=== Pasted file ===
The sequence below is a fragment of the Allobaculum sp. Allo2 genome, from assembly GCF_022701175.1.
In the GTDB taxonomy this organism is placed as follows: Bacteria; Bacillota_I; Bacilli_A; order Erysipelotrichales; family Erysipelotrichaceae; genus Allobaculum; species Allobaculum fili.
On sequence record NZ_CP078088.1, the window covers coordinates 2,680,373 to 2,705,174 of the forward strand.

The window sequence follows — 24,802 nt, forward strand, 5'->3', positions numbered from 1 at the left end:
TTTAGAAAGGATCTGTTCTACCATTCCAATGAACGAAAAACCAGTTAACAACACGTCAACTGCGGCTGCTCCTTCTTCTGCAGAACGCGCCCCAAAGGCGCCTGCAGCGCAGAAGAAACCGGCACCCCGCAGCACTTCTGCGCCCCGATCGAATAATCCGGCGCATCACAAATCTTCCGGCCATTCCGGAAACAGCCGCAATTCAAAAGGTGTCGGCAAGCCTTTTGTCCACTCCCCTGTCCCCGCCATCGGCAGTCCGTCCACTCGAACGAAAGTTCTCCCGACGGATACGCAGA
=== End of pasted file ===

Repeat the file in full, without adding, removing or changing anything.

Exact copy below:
The sequence below is a fragment of the Allobaculum sp. Allo2 genome, from assembly GCF_022701175.1.
In the GTDB taxonomy this organism is placed as follows: Bacteria; Bacillota_I; Bacilli_A; order Erysipelotrichales; family Erysipelotrichaceae; genus Allobaculum; species Allobaculum fili.
On sequence record NZ_CP078088.1, the window covers coordinates 2,680,373 to 2,705,174 of the forward strand.

The window sequence follows — 24,802 nt, forward strand, 5'->3', positions numbered from 1 at the left end:
TTTAGAAAGGATCTGTTCTACCATTCCAATGAACGAAAAACCAGTTAACAACACGTCAACTGCGGCTGCTCCTTCTTCTGCAGAACGCGCCCCAAAGGCGCCTGCAGCGCAGAAGAAACCGGCACCCCGCAGCACTTCTGCGCCCCGATCGAATAATCCGGCGCATCACAAATCTTCCGGCCATTCCGGAAACAGCCGCAATTCAAAAGGTGTCGGCAAGCCTTTTGTCCACTCCCCTGTCCCCGCCATCGGCAGTCCGTCCACTCGAACGAAAGTTCTCCCGACGGATACGCAGA